How do we aim rifles? The most obvious way is by pointing. No sights at all are needed at a very close range. Iron sights come next. They are rugged and do not require batteries. They do require front sight focus, which is no problem on a square range with high-contrast bullseye targets. It can be a problem when trying to keep track of a camouflaged enemy at 200 yards with an eye focused on a post three feet in front of you. Fortunately, iron sights are light and don’t take up much room, let’s leave them on the gun.
Scope is the next option, this one ranges from an unmagnified view to 6x. Unlike the iron sights, it brings the target into the same focus plane as the reticle. Magnified view helps wring maximum accuracy out of the rifle, while unmagnified setting provides fast response up close. For most unsupported firing, 1.5-2x setting is a reasonable compromise. Down sides, the eye position is critical, especially at higher magnifications. While illuminated reticle and 1x setting allow use with both eyes open, it’s not quite as rapid a sight as the next option, the red dot.
Red dot sights win the speed competition, at the expense of usually lacking magnification. With the exception of a few Trijicon fiber optic models, they are battery dependent. On the plus side, they are light and compact. Higher end models have excellent battery life. They also allow a great deal of leeway in the eye placement, so it’s possible to get a sight picture from awkward shooting positions. Placed at an angle to the scope, a red dot is a quick tilt of a rifle away from the line of sight. When used to supplement high-magnification scopes, red dots are also used to quickly center the field of view of the larger optic on target. We are not adding much bulk or weight with it either, so let’s keep it.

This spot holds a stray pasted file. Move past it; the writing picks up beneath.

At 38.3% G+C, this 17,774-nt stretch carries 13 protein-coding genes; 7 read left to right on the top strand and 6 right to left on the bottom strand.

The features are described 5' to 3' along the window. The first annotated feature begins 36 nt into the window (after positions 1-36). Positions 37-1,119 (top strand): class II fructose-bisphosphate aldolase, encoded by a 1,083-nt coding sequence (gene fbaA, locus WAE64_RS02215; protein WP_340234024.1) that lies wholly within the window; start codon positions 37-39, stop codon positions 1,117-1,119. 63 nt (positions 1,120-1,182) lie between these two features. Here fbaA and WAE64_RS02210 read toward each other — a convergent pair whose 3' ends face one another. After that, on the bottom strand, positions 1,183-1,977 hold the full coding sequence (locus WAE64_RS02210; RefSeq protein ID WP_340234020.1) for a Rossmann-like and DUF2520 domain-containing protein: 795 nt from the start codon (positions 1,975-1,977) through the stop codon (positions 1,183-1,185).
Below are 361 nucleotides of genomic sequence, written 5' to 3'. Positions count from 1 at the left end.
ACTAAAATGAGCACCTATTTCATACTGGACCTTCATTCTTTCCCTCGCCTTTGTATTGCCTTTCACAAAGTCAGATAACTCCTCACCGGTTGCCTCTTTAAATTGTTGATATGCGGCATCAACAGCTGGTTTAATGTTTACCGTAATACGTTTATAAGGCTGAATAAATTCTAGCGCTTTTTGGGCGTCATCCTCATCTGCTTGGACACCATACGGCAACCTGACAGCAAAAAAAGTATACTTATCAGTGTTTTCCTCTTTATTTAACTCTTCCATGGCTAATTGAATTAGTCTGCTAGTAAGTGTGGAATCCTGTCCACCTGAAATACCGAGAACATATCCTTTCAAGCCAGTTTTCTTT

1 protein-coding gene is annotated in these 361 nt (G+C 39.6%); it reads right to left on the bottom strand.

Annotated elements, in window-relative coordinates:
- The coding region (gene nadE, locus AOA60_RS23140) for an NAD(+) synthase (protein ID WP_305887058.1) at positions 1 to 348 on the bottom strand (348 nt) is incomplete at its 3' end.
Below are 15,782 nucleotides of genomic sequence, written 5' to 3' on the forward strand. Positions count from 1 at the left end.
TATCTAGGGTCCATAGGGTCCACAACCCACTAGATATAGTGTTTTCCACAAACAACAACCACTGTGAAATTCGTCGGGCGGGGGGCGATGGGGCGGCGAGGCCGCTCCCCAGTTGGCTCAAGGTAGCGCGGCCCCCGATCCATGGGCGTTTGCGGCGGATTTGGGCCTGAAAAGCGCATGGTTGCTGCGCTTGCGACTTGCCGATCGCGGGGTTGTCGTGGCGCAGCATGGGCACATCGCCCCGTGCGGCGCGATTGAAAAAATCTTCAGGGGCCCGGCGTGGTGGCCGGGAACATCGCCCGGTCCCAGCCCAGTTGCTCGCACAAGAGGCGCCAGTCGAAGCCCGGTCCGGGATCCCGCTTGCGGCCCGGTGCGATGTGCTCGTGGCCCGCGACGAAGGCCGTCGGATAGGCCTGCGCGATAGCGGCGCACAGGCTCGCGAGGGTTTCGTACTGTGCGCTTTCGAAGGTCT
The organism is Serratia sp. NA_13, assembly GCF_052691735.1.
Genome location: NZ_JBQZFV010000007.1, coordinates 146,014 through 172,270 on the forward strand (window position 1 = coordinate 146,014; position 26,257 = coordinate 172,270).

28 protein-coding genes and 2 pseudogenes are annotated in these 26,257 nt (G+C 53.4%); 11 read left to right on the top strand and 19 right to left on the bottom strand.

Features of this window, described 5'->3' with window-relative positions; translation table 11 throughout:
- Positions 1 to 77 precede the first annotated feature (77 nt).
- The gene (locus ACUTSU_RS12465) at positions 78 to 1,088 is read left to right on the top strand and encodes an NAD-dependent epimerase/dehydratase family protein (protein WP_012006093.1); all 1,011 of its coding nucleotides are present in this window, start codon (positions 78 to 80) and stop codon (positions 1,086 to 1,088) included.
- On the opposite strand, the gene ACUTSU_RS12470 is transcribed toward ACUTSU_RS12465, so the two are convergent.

The trouble with all of these devices is the need to bring the rifle up to the line of sight. Easy to do when stationary, not so easy when bounding over rough ground or trying to keep balance on a pitching deck. Being able to just look at the target and shoot would be rather nice — and so we are back to point shooting but with a twist. Press a tape switch and a laser dot verifies the accuracy of the pointing. Battery dependent like the red dot, but extremely effective in dynamic environments. The beam becomes visible in humid or smoky environments, which is both a boon for quick aiming and a problem of making you more obvious to the opposition. Sometimes you can shoot before the target can react to the laser, other times it’s worth using less obvious options. Another couple of ounces added and a couple of inches taken up on the rails.
So the weight of the additional, mutually reinforcing and partially redundant sighting options isn’t too great, and the bulk isn’t excessive either. Why do so many people try to avoid having all of these on one weapon? The reason is that additional options increase the decision-making time. Learning to deal with the additional options is a matter of training, which takes time, effort and money. The end result is an automatic preference for one of the options for emergencies, and a more conscious selection of other options when time and state of mind allow. The other down side is the incremental cost of the accessories which can often equal the rifle itself. Both costs are negligible compared to the cost of the time, courses and ammunition required for effective training, so skimping on equipping the first-line defensive weapon is a false economy.